The 21st General Hospital was a key part of “Operation Torch,” an Allied offensive to establish control of North Africa. In Algeria, the medical team had to be diplomats as well as healers to win the trust and cooperation of local leaders. The unit faced daily challenges, from flash flooding that swept away clothes and gear to poor sanitation to critical medical supply shortages. In the early days of surgeries in the 21st General Hospital, the medical unit had to create makeshift instruments until more Allied convoys could arrive with supplies.

The medical team even converted a hotel into a hospital and built temporary buildings to house additional wards. At its largest, the 21st General Hospital had more than 4,000 beds in Algeria and treated nearly 21,000 patients in one year.

After North Africa, the medical unit transferred to Italy near fierce fighting that resulted in thousands of wounded soldiers—all treated at 21st General Hospital. Before the unit relocated to France, they had cared for 15,000 patients.

In France, the 21st General Hospital renovated a psychiatric hospital where they treated more than 3,000 patients each day. Their bravery and medical innovation led the 21st General Hospital to be recognized as one of the finest medical units and the most decorated in the European theater.

Healing Through Art and Entertainment

As the war wore on, some of the physician leaders turned to arts and entertainment to boost morale. From North Africa to Italy, the unit basked in the beauty of their surroundings. They held Saturday night dances on the hotel rooftop that was their improvised hospital. In Naples, actors and musicians performed at a local theater to distract soldiers from the horrors of war.

One of the physician leaders, Lt. Col. Harry Agress Sr., MD, immersed himself in the art around him. As chief of the laboratory service for the 21st General Hospital, his lab was an old wine shop with walls covered in magnificent murals made of ceramic tile. Beautiful walled gardens also served as the backdrop for dinner parties Dr. Agress hosted to lift spirits.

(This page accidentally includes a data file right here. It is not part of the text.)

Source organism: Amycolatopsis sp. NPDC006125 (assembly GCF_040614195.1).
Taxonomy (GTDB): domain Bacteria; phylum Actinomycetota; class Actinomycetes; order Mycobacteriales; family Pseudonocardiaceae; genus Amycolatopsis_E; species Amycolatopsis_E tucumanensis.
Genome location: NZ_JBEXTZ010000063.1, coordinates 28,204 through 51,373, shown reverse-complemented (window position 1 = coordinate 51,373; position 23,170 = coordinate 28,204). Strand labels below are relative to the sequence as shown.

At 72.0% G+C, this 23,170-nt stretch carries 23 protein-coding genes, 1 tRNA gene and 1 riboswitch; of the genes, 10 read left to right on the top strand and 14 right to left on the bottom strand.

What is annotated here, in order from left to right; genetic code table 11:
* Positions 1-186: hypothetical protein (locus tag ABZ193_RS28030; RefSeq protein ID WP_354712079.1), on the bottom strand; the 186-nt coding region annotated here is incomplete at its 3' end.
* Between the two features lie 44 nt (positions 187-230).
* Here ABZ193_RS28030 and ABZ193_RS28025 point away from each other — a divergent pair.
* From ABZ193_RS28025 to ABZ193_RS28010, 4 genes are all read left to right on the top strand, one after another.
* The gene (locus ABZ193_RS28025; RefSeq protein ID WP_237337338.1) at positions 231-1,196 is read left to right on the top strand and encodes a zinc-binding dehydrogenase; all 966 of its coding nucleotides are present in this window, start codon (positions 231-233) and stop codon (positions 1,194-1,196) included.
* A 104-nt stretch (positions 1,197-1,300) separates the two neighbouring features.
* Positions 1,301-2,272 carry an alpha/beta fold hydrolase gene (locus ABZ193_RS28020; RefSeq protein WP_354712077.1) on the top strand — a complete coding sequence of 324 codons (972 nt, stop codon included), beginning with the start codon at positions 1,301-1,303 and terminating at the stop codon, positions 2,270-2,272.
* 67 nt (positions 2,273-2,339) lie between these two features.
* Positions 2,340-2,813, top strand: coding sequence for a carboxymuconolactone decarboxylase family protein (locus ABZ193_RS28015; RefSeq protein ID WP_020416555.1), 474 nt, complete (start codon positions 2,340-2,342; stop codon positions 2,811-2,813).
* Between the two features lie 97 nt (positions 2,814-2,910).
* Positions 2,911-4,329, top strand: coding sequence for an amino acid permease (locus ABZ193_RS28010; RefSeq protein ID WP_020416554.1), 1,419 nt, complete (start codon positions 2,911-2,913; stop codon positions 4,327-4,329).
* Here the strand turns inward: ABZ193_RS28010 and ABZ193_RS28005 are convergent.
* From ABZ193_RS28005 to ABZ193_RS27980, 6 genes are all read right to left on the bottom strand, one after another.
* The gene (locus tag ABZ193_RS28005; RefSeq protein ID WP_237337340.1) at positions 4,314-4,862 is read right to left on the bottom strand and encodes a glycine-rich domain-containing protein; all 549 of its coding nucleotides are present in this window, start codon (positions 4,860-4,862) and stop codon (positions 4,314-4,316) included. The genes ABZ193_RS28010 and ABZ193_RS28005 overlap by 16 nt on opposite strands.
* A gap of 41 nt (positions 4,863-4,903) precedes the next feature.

Dr. Agress also brought his own talents to entertain his fellow officers. He often played the violin alongside other unit musicians “that would make for much gaiety,” he said.

One day, a revered violinist, Jascha Heifetz, made a surprise appearance in Naples. Dr. Agress, a violin aficionado, knew the world-famous Heifetz was a rare find in the middle of the war so he asked Heifetz to perform. Medical units from all over the area packed the local theater to hear him play. Today, Heifetz is often referred to as “God’s Fiddler” and is considered the greatest violinist of all time.

"Music was in our soul around the hospital always," Dr. Agress said.

Katie Henderson, MD, Nancy Agress Brodsky, Ronnie Agress, Harry Agress Jr., Emily Agress, John Lynch, MDThe Alliance of Art and Health Care

The stunning nature-inspired artwork donated by Dr. Agress Jr. is now displayed in the physician lounge at Barnes-Jewish Hospital. It’s a fitting tribute to Dr. Agress’s father who recognized the healing power of art and music during the most challenging times. It’s a power that lives on—no matter what the era.

“We’re grateful for Harry’s inspiring artwork that clearly demonstrates the impact nature and art have on healing and reducing stress,” says Mary Hendricks, executive director of philanthropy at The Foundation for Barnes-Jewish Hospital. “Through our Arts + Healing program, we continue to embed the arts as an integral part of healing and resiliency-building at Barnes-Jewish Hospital. The program has become a haven of hope and comfort for patients, families and hospital staff.”

The Arts + Healthcare program began in 2007, funded by donors to the Foundation. The program helps over 6,000 patients, family members, and hospital team members each year to find strength and renewal through music, poetry or visual art.


Some of the Arts + Healthcare program offerings include:

  • Live music performances

  • Art exhibitions

  • An art room for projects including drawing, painting, journaling, knitting and more

  • A mobile art cart to provide support and respite to hospital staff

  • Creative workshops for staff and caregivers to build resiliency

Give Now & Support Arts + Healthcare

If you have questions about the Arts+ Healthcare program at Barnes-Jewish Hospital, please contact [email protected].

Written by Joyce Romine